ccording to American Songwriter, “Sean Rowe digs deep, creating some of the most touching, reflective, introspective music you’re likely to hear from anyone who seems like they would rather arm wrestleyou than gaze into the depths of your soul.” Although Sean Rowe finds inspiration in upstate New York, his home base, a big piece of his heartleans toward the south, particularly Memphis. Inspired by southern folk-blues legends like Howlin’ Wolf, Sean has a voice that perfectly fits into that tradition. So, to make his most recent record, New Lore, he traveled to Sam Phillips’s recording studio in Memphis to work with Matt Ross-Spang, producer of records by Jason Isbell and Margo Price. They tapped into the history of that legendary space to hone a sound that is at once rich and stark, putting Sean’s deep and dynamic range at the forefront. Because if high notes can shatter windows, Sean’s low and guttural ones can meld sand into glass. Sean’s inspiration comes from the rawness, the element of risk he finds in the blues and soul music. He takes thatinspiration and applies it to his own experiences, from his wrenching odeto parenthood “I’ll Follow Your Trail” to the naturalistic “The Very First Snow,” wrapping these lyrics in carefully layered instrumentation, anchoring them in his sly and idiosyncratic guitar style. A song Sean wrote five years ago, “To Leave Something Behind,” found its wayto Ben Affleck’s attention and the soundtrack for Affleck’s film. TheAccountant. It’s a song about the things in life we pass down to our children, the things we learn from our elders, the shadows we leave behindwhen we are gone. In addition to living the troubadour life, Sean is interested in harvesting wild food. He has a video series on YouTube called“Can I Eat This?” Sean gives tips and information about foraging fornatural food. It’s a fascinating look beyond the man who writes the songs! Kaiti Jones’s new album, Vows, references the daily vows wetake in our relationships, the promises we make to our families and thethings we believe in. “The stories we tell ourselves and others, and the characters and memories to which we give power, are constantly taking vows with the things around us,” she says. “I think this is a universal part of the story of humankind,” a story she hopes to tell in the collection of songs she sings in her shows.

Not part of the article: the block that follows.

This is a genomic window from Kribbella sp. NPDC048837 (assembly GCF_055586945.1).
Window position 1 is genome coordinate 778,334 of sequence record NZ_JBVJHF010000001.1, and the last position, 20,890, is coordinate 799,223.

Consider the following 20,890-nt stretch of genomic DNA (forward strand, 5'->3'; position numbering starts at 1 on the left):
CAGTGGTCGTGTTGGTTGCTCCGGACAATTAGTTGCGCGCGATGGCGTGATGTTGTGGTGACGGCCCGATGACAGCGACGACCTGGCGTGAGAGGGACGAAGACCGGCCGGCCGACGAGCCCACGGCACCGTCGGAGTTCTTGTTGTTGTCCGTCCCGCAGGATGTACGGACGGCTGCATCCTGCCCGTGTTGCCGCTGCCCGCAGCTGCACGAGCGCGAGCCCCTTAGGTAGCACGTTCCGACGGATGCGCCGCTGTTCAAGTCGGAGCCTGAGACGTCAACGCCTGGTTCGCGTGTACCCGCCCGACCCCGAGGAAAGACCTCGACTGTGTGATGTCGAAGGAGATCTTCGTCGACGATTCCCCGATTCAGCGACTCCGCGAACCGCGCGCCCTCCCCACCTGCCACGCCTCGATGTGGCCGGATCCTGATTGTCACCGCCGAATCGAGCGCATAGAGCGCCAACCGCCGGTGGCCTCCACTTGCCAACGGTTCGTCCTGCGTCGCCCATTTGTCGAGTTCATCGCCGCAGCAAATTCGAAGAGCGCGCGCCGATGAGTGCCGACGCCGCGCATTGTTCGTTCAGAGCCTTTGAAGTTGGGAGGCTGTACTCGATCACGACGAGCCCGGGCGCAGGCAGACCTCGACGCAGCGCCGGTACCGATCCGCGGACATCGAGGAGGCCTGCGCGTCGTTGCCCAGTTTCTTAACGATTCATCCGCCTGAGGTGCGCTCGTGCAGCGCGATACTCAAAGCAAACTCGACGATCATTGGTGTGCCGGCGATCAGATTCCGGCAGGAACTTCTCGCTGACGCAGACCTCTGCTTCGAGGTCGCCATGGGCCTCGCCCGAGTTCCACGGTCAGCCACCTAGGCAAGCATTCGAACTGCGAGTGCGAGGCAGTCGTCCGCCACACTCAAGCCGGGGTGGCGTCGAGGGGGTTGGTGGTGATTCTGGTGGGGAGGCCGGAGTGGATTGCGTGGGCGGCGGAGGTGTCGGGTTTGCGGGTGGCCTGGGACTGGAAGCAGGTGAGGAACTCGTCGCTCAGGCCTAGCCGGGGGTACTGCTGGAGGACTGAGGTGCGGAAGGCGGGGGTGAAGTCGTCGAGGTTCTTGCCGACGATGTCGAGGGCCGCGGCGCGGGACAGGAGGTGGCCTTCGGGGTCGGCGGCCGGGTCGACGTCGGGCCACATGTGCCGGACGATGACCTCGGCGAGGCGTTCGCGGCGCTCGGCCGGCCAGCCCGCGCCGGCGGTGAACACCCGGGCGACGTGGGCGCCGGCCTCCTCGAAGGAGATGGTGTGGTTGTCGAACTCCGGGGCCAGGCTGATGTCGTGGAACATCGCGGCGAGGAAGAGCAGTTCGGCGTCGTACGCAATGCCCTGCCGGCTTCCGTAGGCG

This event first appeared on EssexCountyCreates.org